Should the industry be spending more of its money on exploration? Oil company spokesmen say the main reason they're not drilling more is the current expansion has caused such a crippling equipment shortage. In some cases, the companies also are constrained by limitations on drilling rights.
There also are serious concerns that the boom in new exploration may be unnecessarily bidding up drilling costs. Industry statistics show the price of drilling rigs and other equipment soared 23 percent in 1979 and rose even more rapidly in 1980. Still another big jump is under way this year.
And future exploration costs will be pushed up even more rapidly by location and technology: The easy-to-drill domestic sites already have been explored. What remains are those in Alaska, the North Sea or offshore. The new frontiers are in oil shale and synthetic fuels, all costly to develop.
Moreover, Aivars Krasts, Conoco's vice president for planning, points out that besides spending for exploration, the oil companies also must spend billions to revamp outdated refineries so they can handle the new higher-sulfur crude that is beginning to flow from the Middle East and most newly discovered wells.
There's no argument that even with the hefty new exploration effort, the oil companies' cash-pot is enormous. Moreover, what shows up on the books doesn't represent all their buy-up power, by any means. The industry also has spectacular borrowing ability -- and in most cases, that has barely been tapped.
Jack, F. Bennett, Exxon's senior financial officer, predicted in an interview that the industry's investment will increase so rapidly that even with current profit levels, his own firm -- and other majors -- soon will be spending "a lot more than they can generate internally" and will have to borrow heavily.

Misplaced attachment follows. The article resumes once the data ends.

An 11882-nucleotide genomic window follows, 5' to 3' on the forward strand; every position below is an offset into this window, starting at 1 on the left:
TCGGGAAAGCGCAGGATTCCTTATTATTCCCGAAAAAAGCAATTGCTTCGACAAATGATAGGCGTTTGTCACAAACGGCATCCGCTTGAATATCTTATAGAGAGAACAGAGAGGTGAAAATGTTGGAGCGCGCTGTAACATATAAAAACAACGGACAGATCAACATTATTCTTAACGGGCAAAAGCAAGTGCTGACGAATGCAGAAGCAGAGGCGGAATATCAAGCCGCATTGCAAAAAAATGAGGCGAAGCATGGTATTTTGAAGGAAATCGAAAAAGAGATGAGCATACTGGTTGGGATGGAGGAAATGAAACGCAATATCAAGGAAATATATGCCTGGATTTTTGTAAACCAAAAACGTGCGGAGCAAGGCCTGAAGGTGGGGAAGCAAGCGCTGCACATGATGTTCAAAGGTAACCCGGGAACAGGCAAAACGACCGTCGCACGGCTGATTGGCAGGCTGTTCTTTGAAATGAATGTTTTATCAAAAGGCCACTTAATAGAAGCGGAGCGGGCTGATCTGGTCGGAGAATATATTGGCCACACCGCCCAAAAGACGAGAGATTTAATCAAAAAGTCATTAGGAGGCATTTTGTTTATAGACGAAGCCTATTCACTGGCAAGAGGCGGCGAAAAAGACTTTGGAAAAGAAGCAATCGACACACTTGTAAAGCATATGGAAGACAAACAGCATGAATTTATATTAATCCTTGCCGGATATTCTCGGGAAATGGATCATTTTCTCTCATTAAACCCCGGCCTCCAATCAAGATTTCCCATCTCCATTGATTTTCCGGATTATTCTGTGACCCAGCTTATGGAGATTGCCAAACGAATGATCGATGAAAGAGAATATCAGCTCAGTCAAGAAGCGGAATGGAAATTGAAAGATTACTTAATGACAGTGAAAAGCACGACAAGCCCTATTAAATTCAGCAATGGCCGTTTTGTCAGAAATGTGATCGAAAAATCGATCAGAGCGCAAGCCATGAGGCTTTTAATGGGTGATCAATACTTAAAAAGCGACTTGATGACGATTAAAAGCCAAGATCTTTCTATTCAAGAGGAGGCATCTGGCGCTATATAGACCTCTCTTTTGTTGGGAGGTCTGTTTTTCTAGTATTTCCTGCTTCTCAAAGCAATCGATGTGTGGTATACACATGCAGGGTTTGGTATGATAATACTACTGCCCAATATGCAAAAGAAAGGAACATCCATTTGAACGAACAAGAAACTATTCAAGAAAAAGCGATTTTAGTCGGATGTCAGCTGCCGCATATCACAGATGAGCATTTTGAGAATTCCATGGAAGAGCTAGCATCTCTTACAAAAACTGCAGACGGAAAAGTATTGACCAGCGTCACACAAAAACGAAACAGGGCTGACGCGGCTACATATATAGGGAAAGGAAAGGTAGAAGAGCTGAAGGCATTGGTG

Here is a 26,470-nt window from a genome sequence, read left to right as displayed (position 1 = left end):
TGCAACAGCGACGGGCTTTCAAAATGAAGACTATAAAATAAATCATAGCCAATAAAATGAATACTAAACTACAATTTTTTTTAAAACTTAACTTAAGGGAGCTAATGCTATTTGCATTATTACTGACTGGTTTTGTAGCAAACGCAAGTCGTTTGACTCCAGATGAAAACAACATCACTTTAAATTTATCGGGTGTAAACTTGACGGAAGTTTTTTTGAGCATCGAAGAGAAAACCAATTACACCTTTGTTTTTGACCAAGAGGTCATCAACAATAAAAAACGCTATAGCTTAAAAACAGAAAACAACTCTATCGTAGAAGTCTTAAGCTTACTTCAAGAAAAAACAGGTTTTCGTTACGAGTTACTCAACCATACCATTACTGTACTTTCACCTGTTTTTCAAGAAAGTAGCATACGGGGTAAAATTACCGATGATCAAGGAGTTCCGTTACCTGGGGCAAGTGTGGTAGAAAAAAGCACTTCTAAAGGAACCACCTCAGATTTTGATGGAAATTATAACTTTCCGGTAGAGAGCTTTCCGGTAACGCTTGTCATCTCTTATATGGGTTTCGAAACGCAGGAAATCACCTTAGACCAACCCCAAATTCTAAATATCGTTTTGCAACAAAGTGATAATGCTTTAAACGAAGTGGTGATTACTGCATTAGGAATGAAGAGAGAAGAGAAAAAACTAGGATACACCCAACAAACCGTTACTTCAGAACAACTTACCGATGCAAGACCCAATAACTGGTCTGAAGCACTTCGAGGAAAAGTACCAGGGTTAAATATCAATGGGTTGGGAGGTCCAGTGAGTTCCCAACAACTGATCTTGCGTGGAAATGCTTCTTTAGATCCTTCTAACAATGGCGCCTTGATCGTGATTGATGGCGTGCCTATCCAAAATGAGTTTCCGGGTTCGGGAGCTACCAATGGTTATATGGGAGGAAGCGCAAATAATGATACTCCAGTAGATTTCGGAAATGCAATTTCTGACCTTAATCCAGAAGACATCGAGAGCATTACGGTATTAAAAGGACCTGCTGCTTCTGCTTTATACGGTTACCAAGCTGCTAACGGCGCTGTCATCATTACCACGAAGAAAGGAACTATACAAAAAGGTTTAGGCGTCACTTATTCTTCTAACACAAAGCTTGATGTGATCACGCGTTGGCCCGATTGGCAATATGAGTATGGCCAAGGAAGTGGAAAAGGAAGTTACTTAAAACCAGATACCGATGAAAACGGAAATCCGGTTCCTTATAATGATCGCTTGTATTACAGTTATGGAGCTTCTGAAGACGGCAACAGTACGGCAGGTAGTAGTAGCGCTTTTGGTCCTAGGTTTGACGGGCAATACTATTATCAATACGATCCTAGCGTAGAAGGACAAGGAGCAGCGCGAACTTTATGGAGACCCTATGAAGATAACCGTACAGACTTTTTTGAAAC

And Picchi expects more and more oil companies to have to go to the stock market to obtain expansion capital. Only two or three did so in 1981, evidence of the industry's flush position. But the number this year "could be double," he says.
Nevertheless, the current profits figures obviously still are embarrassing to some companies. Although Exxon and Conoco executives were willing to talk openly about their firms' financial pictures, Mobil and Standard of Indiana refused to discuss the issue. Company spokesmen insisted no one was available.
Must the government cut back its "windfall profits" tax, as the industry keeps contending, to boost exploration? Most analysts say no. Oil executives are hard put to prove they'd be drilling much more if the tax weren't there. And the industry is doing well, despite the extra levy.
Indeed, by most reckoning, the long-range outlook is for continued high profits, although the gusher is slowing. And if the government speeds up gradual removal of the remaining controls on natural gas prices, there could be a new profits explosion again.
For now, however, bloated inventories and sagging demand worldwide have caught the industry in a box: Crude oil prices are soaring anew. Refinery costs are rising sharply. And, thanks largely to previous price hikes, domestic oil consumption is on the decline, making new price increases difficult.
As a result, the industry's latest squeeze will continue through much of 1981. The outlook is that Big Oil still will be highly profitable this year and next, but not quite as awash in earnings as it was in 1979 and 1980. The gusher has been temporarily capped. And the fallout hasn't been as bad as expected.